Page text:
A number of classes taught at the University of Chicago feature Africa prominently, see below for a sampling. Check the Course Catalogue for current offerings. African Civilization is taught on an annual basis, as is the Colonizations Core, which may also be of interest to students studying Africa.


ANTH20703/HIST10103/CRES20303: Introduction to African Civilization III | Ayodeji Olugbuyiro or Samuel Daly

This course examines Africa and the African diaspora in the modern era. Topics may include the end of colonialism and decolonization, the legacies of slavery and its racial logics, identity and cultural expression, theories of personhood, gender and sexuality, migration, governance, and language. Readings vary widely, including primary sources by African and diasporic authors, social theory, and works of art and literature – written, spoken, and performed.

LING28356/LING38356: Linguistic Introduction to Swahili II | Fidele Mpiranya

Based on Swahili Grammar and Workbook, this course is a continuation of Linguistic Introduction to Swahili I. It addresses complex issues related to grammatical agreement, verb moods, noun and verb derivation, non-typical adjectives and adverbs, double object constructions, subordinate / coordinated clause constructions, and dialectal variation. Additionally, this course provides important listening and expressive reading skills. For advanced students, historical interpretations are offered for exceptional patterns observed in Swahili, in relation with other Bantu languages. This course allows fulfilling the non-Indo-European language requirement.

SWAH25400/SWAH35400: Swahili III | Fidele Mpiranya

Swahili is the most popular language of Sub-Saharan Africa, spoken in most countries of Eastern and Central Africa by more than 50 million people. Swahili is characterized by the typical complex Bantu structure. However, it is particularly easy to pronounce and fast learned. The Elementary Swahili series is designed to help students acquire communicative competence in Swahili and a basic understanding of its structures. The course presents basic phonological, grammatical, and syntactic patterns of Kiswahili. Through a variety of exercises, students develop communicative functionality in listening, speaking, reading and writing. Emphasis is put on dialogues and role-plays, individual and group presentations, and the use of audiovisual and web-based resources. Swahili culture and African culture in general are an important component of the course. At the end of the elementary course series, the students are able to communicate efficiently in everyday life situations, write and present short descriptive notes about elementary pieces of verbal creation (documentaries and video series in Swahili). This course allows fulfilling the non-Indo-European language requirement.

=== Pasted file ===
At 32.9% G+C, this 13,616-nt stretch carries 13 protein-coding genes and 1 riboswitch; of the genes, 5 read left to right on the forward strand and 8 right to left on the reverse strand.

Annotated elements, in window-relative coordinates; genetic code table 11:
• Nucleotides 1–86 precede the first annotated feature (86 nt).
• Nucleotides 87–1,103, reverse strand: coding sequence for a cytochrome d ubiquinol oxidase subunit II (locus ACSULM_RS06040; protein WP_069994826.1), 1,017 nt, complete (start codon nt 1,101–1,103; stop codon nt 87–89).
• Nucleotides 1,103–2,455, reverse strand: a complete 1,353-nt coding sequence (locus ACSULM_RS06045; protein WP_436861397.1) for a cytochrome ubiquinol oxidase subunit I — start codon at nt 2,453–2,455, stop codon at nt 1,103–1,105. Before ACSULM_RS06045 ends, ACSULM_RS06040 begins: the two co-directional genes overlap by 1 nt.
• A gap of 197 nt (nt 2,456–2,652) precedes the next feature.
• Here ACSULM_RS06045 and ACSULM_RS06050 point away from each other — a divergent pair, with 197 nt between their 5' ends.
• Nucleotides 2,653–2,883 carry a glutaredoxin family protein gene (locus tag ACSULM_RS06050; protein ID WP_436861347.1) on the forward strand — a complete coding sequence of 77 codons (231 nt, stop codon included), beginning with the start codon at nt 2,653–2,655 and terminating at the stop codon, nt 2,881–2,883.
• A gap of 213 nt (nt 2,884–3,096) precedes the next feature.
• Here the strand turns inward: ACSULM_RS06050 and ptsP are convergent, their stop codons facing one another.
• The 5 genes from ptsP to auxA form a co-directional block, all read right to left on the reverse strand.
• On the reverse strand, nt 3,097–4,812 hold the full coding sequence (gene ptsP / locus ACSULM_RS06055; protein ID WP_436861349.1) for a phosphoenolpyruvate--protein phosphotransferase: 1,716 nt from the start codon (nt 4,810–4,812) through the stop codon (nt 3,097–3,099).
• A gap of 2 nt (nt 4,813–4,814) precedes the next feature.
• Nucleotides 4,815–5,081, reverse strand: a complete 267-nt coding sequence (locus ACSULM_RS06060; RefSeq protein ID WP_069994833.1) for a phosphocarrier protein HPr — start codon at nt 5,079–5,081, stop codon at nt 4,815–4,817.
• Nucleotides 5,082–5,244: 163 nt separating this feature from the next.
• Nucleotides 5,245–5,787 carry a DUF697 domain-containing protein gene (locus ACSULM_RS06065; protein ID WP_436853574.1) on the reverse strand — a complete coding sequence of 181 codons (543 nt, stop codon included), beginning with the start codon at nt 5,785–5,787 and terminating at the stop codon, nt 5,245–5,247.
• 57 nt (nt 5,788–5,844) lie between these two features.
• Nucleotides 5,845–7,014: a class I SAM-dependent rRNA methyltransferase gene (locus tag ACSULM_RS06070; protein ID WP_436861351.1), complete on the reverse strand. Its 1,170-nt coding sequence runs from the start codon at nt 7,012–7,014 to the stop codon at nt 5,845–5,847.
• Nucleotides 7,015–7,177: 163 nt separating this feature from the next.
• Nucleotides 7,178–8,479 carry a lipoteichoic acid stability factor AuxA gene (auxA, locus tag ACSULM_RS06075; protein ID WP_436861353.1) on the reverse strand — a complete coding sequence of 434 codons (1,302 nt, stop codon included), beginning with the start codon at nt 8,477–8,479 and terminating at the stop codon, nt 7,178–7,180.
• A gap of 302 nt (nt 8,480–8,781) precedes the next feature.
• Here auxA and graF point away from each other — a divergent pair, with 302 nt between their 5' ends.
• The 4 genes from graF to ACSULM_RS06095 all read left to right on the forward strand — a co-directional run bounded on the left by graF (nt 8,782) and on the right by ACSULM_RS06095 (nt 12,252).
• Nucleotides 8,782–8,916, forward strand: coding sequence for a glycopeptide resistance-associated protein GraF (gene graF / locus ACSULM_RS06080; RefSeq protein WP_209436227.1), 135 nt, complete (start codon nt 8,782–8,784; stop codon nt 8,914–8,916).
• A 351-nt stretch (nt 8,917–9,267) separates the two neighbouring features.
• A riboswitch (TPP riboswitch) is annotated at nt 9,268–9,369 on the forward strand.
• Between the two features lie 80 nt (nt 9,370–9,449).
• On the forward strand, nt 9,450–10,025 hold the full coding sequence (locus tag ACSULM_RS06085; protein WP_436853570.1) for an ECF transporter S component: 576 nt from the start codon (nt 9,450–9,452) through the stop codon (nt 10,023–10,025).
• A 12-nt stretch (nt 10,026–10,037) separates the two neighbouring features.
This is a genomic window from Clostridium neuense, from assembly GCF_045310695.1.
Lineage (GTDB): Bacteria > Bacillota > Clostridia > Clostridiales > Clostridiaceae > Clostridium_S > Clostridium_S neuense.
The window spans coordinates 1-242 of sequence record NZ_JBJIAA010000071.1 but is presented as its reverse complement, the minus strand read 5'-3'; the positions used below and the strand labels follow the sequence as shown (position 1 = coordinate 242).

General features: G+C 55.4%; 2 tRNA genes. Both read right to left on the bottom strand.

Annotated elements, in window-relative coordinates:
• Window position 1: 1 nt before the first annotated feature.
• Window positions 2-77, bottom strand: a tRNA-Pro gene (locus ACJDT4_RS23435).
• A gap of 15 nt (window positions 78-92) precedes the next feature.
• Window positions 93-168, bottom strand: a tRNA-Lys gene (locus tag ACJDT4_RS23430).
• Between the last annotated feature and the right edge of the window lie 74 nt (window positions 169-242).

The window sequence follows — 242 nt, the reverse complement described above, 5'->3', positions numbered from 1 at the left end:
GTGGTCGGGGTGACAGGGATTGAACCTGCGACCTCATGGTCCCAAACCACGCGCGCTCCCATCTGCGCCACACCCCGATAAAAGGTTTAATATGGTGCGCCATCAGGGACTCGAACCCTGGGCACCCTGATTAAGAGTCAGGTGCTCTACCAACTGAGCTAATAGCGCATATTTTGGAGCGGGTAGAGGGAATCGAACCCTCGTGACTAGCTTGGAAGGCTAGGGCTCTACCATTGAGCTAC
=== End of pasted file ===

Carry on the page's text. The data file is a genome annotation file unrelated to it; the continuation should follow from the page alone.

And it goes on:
SWAH 27000/SWAH37000: Intermediate Swahili III | Fidele Mpiranya

Students focus on broadening their listening, speaking, reading, and writing skills in this course.

CMLT22900/CMLT42900/CMST24201/CMST34201/ENGL27600/ENGL47600/GNSE28602/GNSE48602/RDIN27600/RDIN37600: Cinema in Africa | Loren Kruger

This course examines Africa in film as well as films produced in Africa. It places cinema in Sub Saharan Africa in its social, cultural, and aesthetic contexts ranging from neocolonial to postcolonial, Western to Southern Africa, documentary to fiction, art cinema to TV, and includes films that reflect on the impact of global trends in Africa and local responses, as well as changing racial and gender identifications. We will begin with La Noire de… (1966), by the “father” of African cinema, Ousmane Sembene, contrasted w/ a South African film, African Jim (1960) that more closely resembles African American musical film, and anti-colonial and anti-apartheid films from Lionel Rogosin’s Come Back Africa (1959) to Sarah Maldoror’s Sambizanga, Sembene’s Camp de Thiaroye (1984), and Jean Marie Teno’s Afrique, Je te Plumerai (1995). The rest of the course will examine 20th and 21st century films such as I am a not a Witch and The wound (both 2017), which show tensions between urban and rural, traditional and modern life, and the implications of these tensions for women and men, Western and Southern Africa, in fiction, documentary and fiction film. (20th/21st)

ISLM33271/KNOW33271/NEHC20271/NEHC33271/RLST20271: Islamic Education in West Africa | Abubakar Abdulkadir

This course will critically explore the history of Islamic scholarship and the transmission of religious knowledge and scholarly authority in West African Muslim societies from the late medieval period to the present day. We will examine a variety of knowledge traditions, textual and pedagogical approaches, epistemologies, and embodied practices of Muslim scholars and students of the region in order to understand what it means to seek, transmit, and create knowledge in the context of West African Muslim societies. In addition to relevant secondary literature, we will read passages from some of the texts taught in these places. Intermediate Arabic is recommended, but not required for this course.

Please email Ryan Eykholt with any questions.